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irregular_comic August 20 2014, 10:34

Irregular Webcomic! #879 Rerun


Comic #879

That's a lot of pistachio ice cream. I like ice cream, but I have to say pistachio is not one of my favourite flavours.

2014-08-20 Rerun commentary: Well-made pistachio ice cream looks great. It should have a light olive green colour - not the fluorescent green that comes from artificial colouring.

My favourite gelato bar often has hazelnut gelato, which is much nicer (in my opinion) than pistachio. Which is weird, since I like pistachio nuts more than I like hazelnuts.

There are a few flavours like that, where people like the flavour in cooking but not the raw ingredient. Bananas seem to be a big one - I've met many people (my wife included) who love banana flavoured things or things with banana as a major ingredient, but who can't stand eating a banana by itself. I think it's a texture thing. Bananas have that sort of mushy texture which can turn some people off.

fjm August 20 2014, 07:19

My Loncon3 Report

If I don’t do this convention report now it won’t happen.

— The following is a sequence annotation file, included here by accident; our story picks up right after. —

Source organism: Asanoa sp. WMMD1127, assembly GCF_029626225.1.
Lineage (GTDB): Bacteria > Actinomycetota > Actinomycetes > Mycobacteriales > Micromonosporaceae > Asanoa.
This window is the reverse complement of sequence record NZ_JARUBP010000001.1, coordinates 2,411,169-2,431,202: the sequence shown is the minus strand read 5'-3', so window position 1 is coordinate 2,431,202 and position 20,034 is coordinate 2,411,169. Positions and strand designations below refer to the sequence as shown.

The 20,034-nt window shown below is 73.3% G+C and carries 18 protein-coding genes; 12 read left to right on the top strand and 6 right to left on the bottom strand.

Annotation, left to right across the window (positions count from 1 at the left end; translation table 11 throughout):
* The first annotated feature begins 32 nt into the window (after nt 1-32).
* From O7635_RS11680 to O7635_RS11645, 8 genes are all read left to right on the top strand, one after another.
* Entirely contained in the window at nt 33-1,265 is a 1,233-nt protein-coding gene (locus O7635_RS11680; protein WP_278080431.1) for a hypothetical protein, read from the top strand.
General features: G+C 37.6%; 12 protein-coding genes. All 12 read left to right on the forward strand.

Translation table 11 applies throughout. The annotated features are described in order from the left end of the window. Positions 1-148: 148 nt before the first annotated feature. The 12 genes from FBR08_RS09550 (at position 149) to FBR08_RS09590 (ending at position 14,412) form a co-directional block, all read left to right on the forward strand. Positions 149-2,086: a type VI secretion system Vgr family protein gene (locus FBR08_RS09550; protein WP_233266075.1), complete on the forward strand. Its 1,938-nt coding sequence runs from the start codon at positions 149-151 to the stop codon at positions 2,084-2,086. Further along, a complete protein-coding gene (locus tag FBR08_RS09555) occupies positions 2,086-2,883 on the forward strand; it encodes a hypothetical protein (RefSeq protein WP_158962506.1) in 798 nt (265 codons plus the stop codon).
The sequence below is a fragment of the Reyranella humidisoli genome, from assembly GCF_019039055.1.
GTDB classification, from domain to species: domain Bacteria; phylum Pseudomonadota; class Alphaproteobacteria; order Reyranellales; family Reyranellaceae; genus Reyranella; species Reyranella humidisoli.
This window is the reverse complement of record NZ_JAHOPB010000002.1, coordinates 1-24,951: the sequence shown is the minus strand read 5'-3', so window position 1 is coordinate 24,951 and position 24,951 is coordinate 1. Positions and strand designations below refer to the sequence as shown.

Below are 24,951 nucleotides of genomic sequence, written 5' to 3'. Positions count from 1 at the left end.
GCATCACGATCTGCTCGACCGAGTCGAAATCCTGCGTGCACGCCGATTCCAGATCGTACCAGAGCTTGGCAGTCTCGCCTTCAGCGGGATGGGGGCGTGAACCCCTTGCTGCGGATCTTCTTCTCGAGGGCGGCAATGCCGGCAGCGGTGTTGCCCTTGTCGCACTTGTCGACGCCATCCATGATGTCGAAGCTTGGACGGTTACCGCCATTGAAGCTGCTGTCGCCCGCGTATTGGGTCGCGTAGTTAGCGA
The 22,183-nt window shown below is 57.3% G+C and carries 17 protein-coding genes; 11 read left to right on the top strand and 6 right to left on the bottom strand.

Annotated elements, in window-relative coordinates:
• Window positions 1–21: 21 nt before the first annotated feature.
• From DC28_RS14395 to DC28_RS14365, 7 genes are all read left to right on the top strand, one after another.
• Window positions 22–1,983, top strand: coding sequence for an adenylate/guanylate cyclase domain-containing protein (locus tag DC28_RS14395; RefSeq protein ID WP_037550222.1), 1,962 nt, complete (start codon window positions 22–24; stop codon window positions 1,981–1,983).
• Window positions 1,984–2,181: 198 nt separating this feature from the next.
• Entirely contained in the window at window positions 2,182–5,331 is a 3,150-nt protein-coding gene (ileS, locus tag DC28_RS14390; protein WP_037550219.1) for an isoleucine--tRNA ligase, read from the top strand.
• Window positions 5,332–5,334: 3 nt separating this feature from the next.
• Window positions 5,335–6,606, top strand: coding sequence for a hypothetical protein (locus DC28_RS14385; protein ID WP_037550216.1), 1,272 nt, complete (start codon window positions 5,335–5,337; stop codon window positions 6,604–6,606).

My convention was rather strange, in that it was very much confined to the space of the Exhibits Hall. That might sound dull but it really wasn’t. It was also strange in that for me the fun was in seeing everything I’d had in my head for two years come into place very physically. I had realised years ago that my mistake in theatre had been to get involved in performance. I should have gone in for direction, so much, much more fun and I hold by that now. For all I enjoyed my panels, the real joy of the convention began when Shana Worthen and I stood in that empty hall, the banners newly rigged, and realised it was ours.

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natalief August 19 2014, 22:36

Things NOT to say to a person with a disabling chronic condition


From the “Chronic Perseverence” Facebook page

Or, as my up-to-then favourite aunt said when I told her that I was considering that I might have Aspergers/ASD;

"Aren’t we all a little bit eccentric?"

Also, on a second reading of this list, I realise that my mother has at one time or another said all of these to me. :(

jennycrusie August 19 2014, 21:19

Questionable: Staying Attached When Characters Do Unlikable Things



Sure Thing asked

How do you manage to place your characters in difficulties/conflicts that are still emotionally readable? . . . You still create vulnerability in your characters but nothing that makes me feel they are too flawed . . . . How is it that they hurt, or do hurtful stuff (Cal) and I still want to keep reading?

Here’s my theory on that, without comparing myself to anybody else because I can’t speak for anybody else’s process.

It starts and ends with character. Any realistic character has strengths and flaws, and those strengths and flaws are often mirror images.